Study: Maternal Marijuana Use Not Independently Associated with Lower Infant Birthweight

London, United Kingdom: Cannabis smoking during pregnancy, absent concurrent tobacco smoking, is not associated with lower birthweight outcomes, according to data published in the Journal of Perinatal Medicine.

A team of investigators from Kings College in London assessed the association between the maternal use of tobacco and cannabis on infant birthweight and head circumference.

Researchers reported that self-reported tobacco smoking during pregnancy, as well as the combined use of tobacco and cannabis, was associated with reductions in birthweight and head circumference. By contrast, "cannabis use alone was not associated with a significant reduction in birthweight or head circumference."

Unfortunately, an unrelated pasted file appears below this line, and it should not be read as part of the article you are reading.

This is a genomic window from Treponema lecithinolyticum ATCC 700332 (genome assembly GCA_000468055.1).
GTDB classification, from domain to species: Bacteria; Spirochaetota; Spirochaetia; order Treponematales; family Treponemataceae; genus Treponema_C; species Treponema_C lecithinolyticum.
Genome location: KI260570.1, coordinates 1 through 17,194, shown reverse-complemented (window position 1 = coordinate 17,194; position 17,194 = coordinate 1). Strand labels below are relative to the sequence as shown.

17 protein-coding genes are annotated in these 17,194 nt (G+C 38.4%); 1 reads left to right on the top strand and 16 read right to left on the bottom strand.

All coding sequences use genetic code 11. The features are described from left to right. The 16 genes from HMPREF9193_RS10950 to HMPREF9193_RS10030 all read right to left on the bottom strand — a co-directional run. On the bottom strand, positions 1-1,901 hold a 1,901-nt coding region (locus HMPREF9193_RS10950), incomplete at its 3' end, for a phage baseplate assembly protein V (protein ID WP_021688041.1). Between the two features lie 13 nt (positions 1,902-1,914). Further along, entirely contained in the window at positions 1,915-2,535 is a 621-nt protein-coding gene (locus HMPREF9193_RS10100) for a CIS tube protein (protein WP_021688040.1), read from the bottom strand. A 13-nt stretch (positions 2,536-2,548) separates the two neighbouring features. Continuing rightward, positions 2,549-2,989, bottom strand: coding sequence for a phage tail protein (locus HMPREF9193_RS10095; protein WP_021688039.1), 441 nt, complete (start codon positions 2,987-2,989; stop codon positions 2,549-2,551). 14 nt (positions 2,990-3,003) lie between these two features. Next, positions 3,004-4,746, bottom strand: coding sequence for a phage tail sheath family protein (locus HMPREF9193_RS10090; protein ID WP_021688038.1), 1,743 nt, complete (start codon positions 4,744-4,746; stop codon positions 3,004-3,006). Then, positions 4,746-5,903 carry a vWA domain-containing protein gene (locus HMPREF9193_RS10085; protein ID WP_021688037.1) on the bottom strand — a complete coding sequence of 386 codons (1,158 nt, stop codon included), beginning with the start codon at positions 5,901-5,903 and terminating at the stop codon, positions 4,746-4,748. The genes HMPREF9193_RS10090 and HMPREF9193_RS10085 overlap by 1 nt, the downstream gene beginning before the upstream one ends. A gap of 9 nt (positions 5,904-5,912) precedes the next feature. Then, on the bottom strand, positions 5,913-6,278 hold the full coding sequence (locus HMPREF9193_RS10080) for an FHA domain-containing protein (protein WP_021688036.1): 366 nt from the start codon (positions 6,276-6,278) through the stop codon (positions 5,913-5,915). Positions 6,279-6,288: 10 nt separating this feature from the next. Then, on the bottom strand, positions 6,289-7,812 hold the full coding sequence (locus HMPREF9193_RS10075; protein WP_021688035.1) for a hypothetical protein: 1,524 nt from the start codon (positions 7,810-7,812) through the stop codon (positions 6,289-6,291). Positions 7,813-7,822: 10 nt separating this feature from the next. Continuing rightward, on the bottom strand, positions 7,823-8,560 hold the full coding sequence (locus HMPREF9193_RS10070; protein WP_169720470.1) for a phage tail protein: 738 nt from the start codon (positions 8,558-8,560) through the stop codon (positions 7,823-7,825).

The study’s finding is consistent with those of prior studies, including a meta-analysis which concluded, "Maternal marijuana use during pregnancy is not an independent risk factor for adverse neonatal outcomes after adjusting for confounding factors."

Full text of the study, "Maternal smoking and cannabis use during pregnancy and infant outcomes," appears in the Journal of Perinatal Medicine. Additional information is available in the NORML fact-sheet, and in the NORML report.